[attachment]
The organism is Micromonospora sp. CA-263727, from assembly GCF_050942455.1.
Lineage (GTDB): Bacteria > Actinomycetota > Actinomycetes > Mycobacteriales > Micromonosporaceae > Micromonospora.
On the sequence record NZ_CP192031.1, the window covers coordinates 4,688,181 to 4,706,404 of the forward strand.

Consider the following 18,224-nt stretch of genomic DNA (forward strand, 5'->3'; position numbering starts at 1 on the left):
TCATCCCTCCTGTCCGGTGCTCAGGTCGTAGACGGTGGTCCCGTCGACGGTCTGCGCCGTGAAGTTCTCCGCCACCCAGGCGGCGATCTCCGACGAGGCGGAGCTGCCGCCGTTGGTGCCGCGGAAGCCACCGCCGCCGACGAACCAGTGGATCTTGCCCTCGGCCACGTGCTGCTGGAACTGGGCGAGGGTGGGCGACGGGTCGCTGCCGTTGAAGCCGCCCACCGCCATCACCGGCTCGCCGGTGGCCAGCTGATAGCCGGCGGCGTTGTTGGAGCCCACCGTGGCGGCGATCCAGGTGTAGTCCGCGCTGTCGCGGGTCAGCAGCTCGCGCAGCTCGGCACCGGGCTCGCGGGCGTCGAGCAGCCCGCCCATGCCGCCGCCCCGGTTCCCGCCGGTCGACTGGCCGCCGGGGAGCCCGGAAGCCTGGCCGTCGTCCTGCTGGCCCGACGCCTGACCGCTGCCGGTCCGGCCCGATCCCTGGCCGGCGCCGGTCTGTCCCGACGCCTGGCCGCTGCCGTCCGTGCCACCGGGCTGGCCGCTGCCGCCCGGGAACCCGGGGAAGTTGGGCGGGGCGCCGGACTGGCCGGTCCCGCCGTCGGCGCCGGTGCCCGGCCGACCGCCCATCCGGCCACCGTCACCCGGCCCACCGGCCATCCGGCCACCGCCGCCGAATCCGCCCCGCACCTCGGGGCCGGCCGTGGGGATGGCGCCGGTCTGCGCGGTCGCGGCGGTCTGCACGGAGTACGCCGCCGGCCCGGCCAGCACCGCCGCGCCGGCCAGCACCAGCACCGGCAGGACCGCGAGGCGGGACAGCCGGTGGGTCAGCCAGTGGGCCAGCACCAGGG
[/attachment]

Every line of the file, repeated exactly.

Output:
The organism is Micromonospora sp. CA-263727, from assembly GCF_050942455.1.
Lineage (GTDB): Bacteria > Actinomycetota > Actinomycetes > Mycobacteriales > Micromonosporaceae > Micromonospora.
On the sequence record NZ_CP192031.1, the window covers coordinates 4,688,181 to 4,706,404 of the forward strand.

Consider the following 18,224-nt stretch of genomic DNA (forward strand, 5'->3'; position numbering starts at 1 on the left):
TCATCCCTCCTGTCCGGTGCTCAGGTCGTAGACGGTGGTCCCGTCGACGGTCTGCGCCGTGAAGTTCTCCGCCACCCAGGCGGCGATCTCCGACGAGGCGGAGCTGCCGCCGTTGGTGCCGCGGAAGCCACCGCCGCCGACGAACCAGTGGATCTTGCCCTCGGCCACGTGCTGCTGGAACTGGGCGAGGGTGGGCGACGGGTCGCTGCCGTTGAAGCCGCCCACCGCCATCACCGGCTCGCCGGTGGCCAGCTGATAGCCGGCGGCGTTGTTGGAGCCCACCGTGGCGGCGATCCAGGTGTAGTCCGCGCTGTCGCGGGTCAGCAGCTCGCGCAGCTCGGCACCGGGCTCGCGGGCGTCGAGCAGCCCGCCCATGCCGCCGCCCCGGTTCCCGCCGGTCGACTGGCCGCCGGGGAGCCCGGAAGCCTGGCCGTCGTCCTGCTGGCCCGACGCCTGACCGCTGCCGGTCCGGCCCGATCCCTGGCCGGCGCCGGTCTGTCCCGACGCCTGGCCGCTGCCGTCCGTGCCACCGGGCTGGCCGCTGCCGCCCGGGAACCCGGGGAAGTTGGGCGGGGCGCCGGACTGGCCGGTCCCGCCGTCGGCGCCGGTGCCCGGCCGACCGCCCATCCGGCCACCGTCACCCGGCCCACCGGCCATCCGGCCACCGCCGCCGAATCCGCCCCGCACCTCGGGGCCGGCCGTGGGGATGGCGCCGGTCTGCGCGGTCGCGGCGGTCTGCACGGAGTACGCCGCCGGCCCGGCCAGCACCGCCGCGCCGGCCAGCACCAGCACCGGCAGGACCGCGAGGCGGGACAGCCGGTGGGTCAGCCAGTGGGCCAGCACCAGGG